“This will be the most boring interview ever,” says Betty Brady as we sit down to talk about her pending retirement at the end of the month. She insists that her story is not much to talk about but a few minutes into the conversation you start to piece together a career at Crossland Construction Company during an important span of history. The interview was anything but boring.
“I first met Ivan Jr. when the metal building manufacturing company I was working for (Sonoco) in Chetopa, Kansas was shutting down. He asked me if I was going to go to work anyplace else. He said Crossland might be looking for some help. After giving it some thought I called to see if there was still a need. In 1991 the office was confined to where the mail room and benefits offices are now. We had fewer than 100 total employees and the office staff was just a handful of people.” Betty remembers that time when there were really no titles and everyone just seemed to contribute to get the work done. Her main focus was making sure bills got paid. “It was a much smaller company but it seemed big at the time.”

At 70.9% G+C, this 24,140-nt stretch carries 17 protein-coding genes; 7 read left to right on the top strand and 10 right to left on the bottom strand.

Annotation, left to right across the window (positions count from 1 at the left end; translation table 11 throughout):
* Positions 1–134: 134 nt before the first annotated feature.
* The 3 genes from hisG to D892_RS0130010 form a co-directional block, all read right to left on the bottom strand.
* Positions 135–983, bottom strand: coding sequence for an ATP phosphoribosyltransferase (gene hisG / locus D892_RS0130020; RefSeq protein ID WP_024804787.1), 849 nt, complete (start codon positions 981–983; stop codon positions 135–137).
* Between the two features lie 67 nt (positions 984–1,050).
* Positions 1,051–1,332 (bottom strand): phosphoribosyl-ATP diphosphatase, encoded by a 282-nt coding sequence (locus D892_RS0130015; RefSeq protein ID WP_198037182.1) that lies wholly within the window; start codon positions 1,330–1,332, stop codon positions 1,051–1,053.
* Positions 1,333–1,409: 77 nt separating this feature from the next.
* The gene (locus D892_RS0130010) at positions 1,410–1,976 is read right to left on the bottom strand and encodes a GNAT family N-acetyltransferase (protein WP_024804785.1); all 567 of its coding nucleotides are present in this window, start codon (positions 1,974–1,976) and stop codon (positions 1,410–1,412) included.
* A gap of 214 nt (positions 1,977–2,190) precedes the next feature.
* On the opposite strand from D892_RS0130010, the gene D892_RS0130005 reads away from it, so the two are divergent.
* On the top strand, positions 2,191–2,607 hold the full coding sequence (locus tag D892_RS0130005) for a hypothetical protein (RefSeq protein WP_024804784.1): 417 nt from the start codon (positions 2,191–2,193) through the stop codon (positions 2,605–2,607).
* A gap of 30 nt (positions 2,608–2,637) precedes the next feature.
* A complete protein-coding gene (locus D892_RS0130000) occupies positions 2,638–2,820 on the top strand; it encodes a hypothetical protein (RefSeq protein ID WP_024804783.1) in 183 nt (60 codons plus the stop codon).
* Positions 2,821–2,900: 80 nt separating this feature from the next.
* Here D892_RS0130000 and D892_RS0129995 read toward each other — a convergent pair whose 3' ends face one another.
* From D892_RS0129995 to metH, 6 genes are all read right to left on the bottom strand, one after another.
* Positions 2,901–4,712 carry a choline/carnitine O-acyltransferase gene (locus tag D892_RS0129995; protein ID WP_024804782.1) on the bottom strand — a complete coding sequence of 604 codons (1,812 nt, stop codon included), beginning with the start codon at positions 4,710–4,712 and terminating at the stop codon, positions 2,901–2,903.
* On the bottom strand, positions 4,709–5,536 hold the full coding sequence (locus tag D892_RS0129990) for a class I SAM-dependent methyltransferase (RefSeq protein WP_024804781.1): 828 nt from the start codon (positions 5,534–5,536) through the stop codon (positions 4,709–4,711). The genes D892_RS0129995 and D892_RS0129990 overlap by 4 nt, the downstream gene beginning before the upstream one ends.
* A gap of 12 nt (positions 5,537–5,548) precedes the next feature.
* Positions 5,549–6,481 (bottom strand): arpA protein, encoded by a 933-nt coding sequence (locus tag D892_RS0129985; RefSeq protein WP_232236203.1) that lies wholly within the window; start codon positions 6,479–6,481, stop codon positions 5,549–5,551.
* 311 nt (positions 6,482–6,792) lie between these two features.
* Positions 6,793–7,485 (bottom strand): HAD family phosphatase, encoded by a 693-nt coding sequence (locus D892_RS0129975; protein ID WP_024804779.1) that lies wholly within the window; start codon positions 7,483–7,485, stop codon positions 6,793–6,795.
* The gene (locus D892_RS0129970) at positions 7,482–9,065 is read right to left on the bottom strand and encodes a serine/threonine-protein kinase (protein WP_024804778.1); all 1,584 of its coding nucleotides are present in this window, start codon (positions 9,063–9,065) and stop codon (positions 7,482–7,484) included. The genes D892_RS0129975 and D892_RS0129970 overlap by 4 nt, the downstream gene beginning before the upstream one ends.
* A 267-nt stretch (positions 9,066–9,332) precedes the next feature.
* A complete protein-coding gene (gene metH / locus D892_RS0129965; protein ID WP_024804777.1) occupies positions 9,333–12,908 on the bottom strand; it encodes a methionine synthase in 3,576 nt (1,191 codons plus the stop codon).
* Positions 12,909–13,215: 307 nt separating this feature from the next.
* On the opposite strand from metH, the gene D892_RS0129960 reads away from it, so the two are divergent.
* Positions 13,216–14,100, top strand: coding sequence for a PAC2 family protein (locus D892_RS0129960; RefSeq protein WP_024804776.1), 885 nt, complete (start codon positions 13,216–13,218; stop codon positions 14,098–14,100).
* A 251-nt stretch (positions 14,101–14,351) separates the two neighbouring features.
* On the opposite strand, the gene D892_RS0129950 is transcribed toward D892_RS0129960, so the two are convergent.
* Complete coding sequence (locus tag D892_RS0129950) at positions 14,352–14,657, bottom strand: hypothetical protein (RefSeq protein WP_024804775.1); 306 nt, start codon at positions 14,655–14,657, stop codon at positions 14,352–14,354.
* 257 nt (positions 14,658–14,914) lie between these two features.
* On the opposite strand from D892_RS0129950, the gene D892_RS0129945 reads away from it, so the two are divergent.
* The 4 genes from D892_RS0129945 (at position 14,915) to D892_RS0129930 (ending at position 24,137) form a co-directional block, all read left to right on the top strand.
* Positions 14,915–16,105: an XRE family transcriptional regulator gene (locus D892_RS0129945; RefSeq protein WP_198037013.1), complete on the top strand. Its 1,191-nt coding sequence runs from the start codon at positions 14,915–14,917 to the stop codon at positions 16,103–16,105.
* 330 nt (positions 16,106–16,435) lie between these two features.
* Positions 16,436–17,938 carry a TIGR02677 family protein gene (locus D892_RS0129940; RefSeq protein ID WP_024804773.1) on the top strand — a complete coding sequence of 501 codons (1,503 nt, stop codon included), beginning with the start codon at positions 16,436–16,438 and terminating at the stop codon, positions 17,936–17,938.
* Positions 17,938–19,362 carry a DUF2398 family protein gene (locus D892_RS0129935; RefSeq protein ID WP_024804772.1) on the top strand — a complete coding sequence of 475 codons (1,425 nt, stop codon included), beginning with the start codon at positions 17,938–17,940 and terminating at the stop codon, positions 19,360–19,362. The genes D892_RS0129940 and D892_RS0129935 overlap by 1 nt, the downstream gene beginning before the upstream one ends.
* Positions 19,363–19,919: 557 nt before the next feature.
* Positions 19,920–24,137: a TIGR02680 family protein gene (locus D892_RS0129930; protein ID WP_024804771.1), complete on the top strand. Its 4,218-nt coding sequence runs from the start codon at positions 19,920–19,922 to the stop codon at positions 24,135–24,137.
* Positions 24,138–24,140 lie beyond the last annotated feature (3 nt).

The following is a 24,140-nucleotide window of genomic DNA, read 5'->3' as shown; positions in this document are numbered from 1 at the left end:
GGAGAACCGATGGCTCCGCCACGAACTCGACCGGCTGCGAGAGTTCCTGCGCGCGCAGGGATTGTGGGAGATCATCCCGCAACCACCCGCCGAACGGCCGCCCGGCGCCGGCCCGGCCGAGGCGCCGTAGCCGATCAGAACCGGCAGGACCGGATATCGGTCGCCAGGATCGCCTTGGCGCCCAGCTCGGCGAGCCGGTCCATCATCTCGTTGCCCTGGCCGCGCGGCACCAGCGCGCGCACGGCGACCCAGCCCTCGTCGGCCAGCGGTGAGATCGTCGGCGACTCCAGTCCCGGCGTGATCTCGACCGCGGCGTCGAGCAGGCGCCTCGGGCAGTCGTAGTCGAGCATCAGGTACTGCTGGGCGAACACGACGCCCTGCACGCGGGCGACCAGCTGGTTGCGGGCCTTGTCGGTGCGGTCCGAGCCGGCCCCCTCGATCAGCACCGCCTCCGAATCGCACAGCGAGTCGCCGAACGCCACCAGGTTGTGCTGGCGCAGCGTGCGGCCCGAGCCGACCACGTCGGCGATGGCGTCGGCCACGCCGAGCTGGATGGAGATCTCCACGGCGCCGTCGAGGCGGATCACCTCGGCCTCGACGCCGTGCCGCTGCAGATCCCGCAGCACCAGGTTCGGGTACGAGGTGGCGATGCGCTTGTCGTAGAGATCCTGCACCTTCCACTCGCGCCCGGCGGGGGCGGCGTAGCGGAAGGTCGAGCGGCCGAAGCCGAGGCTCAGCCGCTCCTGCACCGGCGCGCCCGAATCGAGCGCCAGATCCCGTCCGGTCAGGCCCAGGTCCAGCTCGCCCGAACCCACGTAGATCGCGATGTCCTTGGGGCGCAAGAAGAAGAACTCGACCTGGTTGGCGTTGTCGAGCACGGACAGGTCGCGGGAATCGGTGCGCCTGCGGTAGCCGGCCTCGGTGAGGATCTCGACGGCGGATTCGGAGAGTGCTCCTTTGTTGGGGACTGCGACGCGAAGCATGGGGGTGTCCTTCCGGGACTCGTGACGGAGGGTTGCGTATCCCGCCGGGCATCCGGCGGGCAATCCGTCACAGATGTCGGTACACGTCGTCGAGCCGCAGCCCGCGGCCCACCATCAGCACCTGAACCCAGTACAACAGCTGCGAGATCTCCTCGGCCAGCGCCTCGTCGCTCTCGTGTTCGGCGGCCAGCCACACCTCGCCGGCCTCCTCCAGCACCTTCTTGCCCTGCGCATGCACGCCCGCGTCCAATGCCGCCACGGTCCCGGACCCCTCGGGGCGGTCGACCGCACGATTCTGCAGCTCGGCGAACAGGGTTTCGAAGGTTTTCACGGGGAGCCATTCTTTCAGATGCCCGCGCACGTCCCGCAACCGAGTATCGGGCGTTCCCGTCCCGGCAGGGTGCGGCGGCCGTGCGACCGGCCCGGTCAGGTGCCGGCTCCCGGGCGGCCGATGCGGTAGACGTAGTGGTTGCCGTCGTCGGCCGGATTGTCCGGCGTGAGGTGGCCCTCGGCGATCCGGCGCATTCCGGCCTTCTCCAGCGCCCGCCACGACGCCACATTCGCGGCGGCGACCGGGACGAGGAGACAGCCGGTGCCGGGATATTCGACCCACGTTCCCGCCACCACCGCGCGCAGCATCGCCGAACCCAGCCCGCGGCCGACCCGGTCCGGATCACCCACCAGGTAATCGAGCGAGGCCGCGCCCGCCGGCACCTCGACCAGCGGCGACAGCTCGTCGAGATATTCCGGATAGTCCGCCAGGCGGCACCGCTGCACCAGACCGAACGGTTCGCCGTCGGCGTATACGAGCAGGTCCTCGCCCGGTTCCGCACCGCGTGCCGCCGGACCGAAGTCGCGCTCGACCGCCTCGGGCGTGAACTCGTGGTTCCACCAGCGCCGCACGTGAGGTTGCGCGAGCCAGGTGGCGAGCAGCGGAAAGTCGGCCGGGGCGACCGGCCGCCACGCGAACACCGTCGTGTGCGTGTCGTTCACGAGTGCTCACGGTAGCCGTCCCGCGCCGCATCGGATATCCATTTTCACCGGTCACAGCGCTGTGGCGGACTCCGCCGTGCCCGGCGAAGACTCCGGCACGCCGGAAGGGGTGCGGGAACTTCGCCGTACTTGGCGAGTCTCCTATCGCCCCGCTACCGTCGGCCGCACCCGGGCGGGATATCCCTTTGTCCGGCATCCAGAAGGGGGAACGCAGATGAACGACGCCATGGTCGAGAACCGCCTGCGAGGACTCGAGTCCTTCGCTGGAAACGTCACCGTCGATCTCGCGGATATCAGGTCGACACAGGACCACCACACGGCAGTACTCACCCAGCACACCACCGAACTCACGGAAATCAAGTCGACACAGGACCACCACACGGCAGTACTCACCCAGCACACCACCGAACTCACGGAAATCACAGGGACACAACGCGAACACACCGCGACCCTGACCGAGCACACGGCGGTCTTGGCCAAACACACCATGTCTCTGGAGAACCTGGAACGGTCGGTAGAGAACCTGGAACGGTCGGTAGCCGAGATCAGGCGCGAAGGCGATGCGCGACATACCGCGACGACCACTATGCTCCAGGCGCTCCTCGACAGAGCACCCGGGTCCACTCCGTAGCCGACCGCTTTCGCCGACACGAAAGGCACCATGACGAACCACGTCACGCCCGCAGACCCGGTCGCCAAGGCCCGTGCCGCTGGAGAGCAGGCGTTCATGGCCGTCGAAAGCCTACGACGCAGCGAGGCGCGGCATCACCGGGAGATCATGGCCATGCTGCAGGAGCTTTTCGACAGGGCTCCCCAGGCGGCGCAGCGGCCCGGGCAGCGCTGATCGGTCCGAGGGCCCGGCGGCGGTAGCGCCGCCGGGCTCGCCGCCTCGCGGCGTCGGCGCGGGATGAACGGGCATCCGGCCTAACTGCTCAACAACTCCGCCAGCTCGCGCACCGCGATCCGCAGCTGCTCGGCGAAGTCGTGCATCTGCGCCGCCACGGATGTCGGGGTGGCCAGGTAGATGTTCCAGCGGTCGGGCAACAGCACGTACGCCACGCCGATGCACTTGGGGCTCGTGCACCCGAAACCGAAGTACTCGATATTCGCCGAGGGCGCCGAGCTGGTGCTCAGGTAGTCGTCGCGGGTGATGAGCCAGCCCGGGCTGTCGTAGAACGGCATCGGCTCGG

Betty Brady eventually became the office manager. “We really didn’t have a lot of formal policies and procedures. Looking back it seems like the time went by so fast.”
Betty smiles about some of the experiences that lead to deep friendships. She has worn a lot of hats from accounts payable to managing receivables and, for a time, she was in charge of the company picnics too. So many memories. Now, she is looking forward to retirement and taking care of her husband Calvin. People who have been around for a while know Betty Brady as a wonderful cook with some unique specialties like pumpkin dip, spiced peaches and candy corn and peanuts. She loves to decorate for the holidays too. Her house has been a showcase for Christmas Trees her family and friends have enjoyed over the years.
Betty knows she’ll have more time for cooking and her family and the holidays she loves so much but she knows she will miss the deep bonds of friendship she has developed with the people of Crossland Construction Company. “Good company. Good people.” When asked for the advice she would share with a new employee, Betty didn’t skip a beat. “Be loyal. Earn your pay. Do what you are paid to do.” From 1991 through June 2011 she did just that. It’s that kind of pragmatism that defines Betty. We wish her all the best in her retirement.